Sunday, August 3, 2014

Photographing Apes: Spotlight Chimpanzees

I recently had the opportunity to spend some time with a wonderful troop of chimpanzees. This particular troop was very animated and had me laughing at the similarities I could see from the human species. Like humans, chimpanzees are very curious and social animals - they are also highly intelligent. So intelligent, that they share 95-98% of our DNA, making chimpanzees one of the closet living relatives to humans.

Chimpanzees develop strong family bonds that can last a lifetime, especially between mother and child.

Watching the babies play and interact with each other was so much fun. The way they used sticks as tools and communicated with each other through hand gestures and body language was truly fascinating. It was like I was watching kids play at a park. The facial expressions completely melted my heart.

I believe the same characteristics that drew me to watching the chimpanzees play and interact for so long are the very traits that are causing these animals to disappear from their habitats. Chimpanzees are intelligent; therefore, it is easy to train them to do tricks and become performers or in some cases, a household pet. Chimpanzees are neither performers or pets - Chimpanzees are wild animals and should be treated as such. We need to be respectful of their natural habitats and support organizations like the Jane Goodall Institute to help save these highly intelligent primates.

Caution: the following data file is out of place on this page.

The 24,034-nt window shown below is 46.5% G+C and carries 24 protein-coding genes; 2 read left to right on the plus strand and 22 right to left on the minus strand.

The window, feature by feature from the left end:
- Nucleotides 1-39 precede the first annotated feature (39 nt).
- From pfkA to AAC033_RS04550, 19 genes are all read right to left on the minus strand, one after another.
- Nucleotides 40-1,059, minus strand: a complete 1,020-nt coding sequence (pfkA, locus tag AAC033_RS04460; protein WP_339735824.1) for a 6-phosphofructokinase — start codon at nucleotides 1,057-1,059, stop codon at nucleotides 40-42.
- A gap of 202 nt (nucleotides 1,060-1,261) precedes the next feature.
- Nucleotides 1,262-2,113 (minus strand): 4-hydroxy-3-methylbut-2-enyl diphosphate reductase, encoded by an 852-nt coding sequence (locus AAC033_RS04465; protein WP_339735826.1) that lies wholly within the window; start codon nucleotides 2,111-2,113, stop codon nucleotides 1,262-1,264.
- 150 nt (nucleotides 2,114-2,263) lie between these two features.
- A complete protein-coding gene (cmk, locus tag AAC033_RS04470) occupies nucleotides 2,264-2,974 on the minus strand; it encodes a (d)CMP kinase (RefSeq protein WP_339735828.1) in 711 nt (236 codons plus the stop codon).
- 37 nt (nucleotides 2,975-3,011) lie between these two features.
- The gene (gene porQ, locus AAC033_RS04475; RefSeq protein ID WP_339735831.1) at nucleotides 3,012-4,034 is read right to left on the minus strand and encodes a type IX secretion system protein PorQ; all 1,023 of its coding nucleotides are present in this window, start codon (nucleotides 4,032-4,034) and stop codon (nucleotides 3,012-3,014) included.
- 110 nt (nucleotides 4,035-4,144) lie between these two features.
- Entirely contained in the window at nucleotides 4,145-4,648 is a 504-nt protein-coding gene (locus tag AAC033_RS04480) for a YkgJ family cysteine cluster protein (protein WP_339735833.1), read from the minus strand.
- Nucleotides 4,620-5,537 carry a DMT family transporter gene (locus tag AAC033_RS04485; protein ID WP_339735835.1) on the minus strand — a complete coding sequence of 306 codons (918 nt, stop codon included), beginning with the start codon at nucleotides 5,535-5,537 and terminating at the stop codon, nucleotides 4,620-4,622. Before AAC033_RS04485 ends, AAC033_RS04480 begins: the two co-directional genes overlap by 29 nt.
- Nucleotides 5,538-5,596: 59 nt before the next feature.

Even though chimpanzees share close to 98% of our genetic makeup, humans are the main cause of harm to the species. As part of the great ape family, chimpanzees are endangered and live under continuous threat from habitat destruction and bushmeat hunters.

If that isn't enough to make you think about saving the chimpanzees, then maybe this statistic from the Jane Goodall Institute will at least make you want to learn more.

At the turn of the 20th Century, they numbered between 1 and 2 million . . . now there are estimated to be fewer than 300,000 chimpanzees remaining in the wild. Incredibly—over the past 100 years—we may have lost as many as 1.7 million of the chimpanzees that roamed the forests of Africa.

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